United and Continental may merge. But should they?

By Sean O'Neill
October 3, 2012

That's what the Wall Street Journal is reporting. If true, that could mean higher prices for tickets (as there will be less competition). But it could also mean more streamlined routes and better connections. What do you think? Should they merge?


United will merge with Continental, creating the world's largest airline--named United--and proving that there really are more ways to make things worse at O'Hare.

UPDATE: April 30:

For the first year after the mergers happen, fares will jump, especially on routes that serve smaller cities. If you have travel plans in mind, book those tickets now.

But over time, low-cost carriers like Southwest will swoop in and serve these markets, bringing fares back to their current levels. Unlike Continental and United, Southwest posted a profit last quarter. Plus: The discount carrier has a record of jumping into routes and airports that are abandoned during airline mergers. As expert Joe Brancatelli has pointed out, countless mergers in the past 30 years have not caused fares to stay high for the long term.

The merger would have some pros and cons, of course.

Pros: Connections will be easier to make, as airlines coordinate their flight times and routes. United has a strong network of flights to Asia, while Continental is strong in routes to Europe and Latin America.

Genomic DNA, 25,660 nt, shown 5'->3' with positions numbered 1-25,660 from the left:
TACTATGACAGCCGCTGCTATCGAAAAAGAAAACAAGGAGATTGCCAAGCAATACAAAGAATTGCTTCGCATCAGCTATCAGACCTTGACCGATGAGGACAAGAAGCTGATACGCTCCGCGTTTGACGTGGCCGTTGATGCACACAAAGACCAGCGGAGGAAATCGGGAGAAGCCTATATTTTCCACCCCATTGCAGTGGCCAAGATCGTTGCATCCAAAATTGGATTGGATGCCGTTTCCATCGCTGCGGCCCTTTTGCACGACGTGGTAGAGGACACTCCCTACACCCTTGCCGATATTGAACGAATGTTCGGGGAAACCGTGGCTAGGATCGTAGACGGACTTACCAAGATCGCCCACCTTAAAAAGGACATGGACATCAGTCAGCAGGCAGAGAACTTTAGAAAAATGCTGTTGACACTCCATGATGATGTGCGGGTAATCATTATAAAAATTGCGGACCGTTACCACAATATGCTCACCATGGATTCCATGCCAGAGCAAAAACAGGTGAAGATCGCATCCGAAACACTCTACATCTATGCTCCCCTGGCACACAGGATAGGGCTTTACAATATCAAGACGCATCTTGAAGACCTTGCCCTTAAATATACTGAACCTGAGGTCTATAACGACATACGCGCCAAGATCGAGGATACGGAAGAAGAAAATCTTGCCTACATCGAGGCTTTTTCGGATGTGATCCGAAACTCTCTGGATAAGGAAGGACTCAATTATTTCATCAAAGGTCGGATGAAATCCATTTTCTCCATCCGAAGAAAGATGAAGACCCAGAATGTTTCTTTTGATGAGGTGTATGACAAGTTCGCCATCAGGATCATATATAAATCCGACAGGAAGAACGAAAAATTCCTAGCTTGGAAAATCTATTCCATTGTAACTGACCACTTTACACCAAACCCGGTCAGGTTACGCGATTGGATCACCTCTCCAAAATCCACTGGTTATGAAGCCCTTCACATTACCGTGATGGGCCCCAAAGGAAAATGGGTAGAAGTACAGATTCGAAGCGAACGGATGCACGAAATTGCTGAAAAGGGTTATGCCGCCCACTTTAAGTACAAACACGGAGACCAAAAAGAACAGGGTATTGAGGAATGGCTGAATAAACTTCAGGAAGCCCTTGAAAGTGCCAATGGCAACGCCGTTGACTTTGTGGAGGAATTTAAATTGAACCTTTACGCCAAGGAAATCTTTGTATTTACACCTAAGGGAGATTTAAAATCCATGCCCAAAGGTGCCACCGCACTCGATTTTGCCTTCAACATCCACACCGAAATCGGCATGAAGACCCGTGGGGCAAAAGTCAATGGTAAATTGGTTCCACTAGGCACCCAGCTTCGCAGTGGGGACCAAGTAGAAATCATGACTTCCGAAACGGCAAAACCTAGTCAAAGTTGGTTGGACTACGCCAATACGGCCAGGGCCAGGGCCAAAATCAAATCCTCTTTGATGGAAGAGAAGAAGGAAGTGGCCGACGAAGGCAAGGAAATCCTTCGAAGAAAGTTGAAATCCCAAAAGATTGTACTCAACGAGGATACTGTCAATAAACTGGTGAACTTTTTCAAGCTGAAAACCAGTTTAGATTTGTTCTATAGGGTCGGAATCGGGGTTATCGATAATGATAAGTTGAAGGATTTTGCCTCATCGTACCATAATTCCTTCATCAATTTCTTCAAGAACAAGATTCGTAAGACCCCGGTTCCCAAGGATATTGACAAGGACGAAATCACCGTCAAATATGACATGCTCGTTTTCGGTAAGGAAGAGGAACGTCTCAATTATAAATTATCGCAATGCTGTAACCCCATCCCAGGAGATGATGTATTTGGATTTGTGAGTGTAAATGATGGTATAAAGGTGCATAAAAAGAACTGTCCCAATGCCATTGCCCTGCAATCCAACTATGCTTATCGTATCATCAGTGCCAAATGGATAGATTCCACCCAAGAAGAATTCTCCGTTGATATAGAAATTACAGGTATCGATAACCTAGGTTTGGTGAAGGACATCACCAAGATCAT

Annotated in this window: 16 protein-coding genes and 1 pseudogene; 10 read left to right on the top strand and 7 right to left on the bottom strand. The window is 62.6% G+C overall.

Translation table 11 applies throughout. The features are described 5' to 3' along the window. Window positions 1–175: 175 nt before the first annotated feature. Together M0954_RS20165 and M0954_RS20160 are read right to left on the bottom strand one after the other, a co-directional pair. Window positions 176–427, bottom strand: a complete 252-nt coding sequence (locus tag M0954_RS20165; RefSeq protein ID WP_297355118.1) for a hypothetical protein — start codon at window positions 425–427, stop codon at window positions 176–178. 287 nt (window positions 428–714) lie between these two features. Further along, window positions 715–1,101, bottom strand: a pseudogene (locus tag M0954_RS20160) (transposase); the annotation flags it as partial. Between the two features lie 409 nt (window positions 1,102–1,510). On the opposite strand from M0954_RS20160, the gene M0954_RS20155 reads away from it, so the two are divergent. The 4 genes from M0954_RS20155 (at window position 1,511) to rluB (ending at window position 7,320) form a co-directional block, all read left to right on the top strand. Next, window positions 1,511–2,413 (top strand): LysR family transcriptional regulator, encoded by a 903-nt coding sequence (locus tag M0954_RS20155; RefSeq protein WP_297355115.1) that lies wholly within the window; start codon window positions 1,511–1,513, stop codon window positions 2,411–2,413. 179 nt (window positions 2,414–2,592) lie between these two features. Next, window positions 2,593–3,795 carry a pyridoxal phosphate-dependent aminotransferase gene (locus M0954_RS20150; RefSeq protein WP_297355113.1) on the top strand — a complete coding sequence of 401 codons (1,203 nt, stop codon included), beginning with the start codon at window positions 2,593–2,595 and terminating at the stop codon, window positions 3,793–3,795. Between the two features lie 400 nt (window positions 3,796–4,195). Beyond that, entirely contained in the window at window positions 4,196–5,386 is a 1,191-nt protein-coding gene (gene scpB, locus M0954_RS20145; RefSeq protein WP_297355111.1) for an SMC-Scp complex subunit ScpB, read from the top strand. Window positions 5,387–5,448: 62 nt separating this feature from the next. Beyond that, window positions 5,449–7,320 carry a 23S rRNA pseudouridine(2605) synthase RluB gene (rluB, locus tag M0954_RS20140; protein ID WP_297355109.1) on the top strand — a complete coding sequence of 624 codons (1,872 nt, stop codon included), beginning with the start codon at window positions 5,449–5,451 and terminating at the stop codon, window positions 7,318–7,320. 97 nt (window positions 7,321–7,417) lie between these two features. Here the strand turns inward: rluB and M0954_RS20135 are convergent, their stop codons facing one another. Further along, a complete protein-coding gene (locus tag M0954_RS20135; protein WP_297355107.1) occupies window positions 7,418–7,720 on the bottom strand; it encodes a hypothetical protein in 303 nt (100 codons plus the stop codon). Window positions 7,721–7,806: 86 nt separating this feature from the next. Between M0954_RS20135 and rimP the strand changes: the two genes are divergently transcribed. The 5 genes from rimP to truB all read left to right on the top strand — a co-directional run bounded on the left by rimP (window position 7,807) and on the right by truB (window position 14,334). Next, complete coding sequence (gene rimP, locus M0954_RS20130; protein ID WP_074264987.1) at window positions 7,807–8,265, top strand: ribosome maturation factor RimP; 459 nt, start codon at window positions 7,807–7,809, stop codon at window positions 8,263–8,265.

Cons: Many planes on popular routes will be even more crowded. But flight delays shouldn't increase, except for the first few days of the mergers. Many towns and small cities will either lose routes or face higher ticket prices, at least for a year after the mergers. As a rule, on routes where United and Continental each fly a plane, there will now only be one plane flying. Obviously, the reality for any particular route is more complicated, but that's the general idea. Larger cities will also see fewer planes on routes to smaller destinations, again, at least for a year after the mergers. Expect changes for Atlanta, Chicago, Newark, Houston, and San Francisco, in particular.

Frequent-flier mile options will change, too. Many experts expect that budget-conscious, leisure travelers will find that it will be even harder to redeem frequent flier mile awards. On the flip side, business travelers who fly hundreds of thousands of miles a year may receive more perks and find it easier to redeem award miles. (More details for frequent fliers are available at Airline Examiner.)

Why are the airlines merging now? Two main reasons. No one wants to lend them cash because they have such a bad history of getting into bankruptcy and there's not a lot of free capital floating about right now. The airlines want to pool their capital funds together so that they can finance the purchases of new planes, especially during the aftermath of a recession.

One more caveat: The government will also have to approve any merger, of course. This will be the first high-profile test of the Obama administration's attitude to mergers that will likely raise prices for consumers, especially in Obama's hometown of Chicago.

What do you think? Should United and Continental merge?


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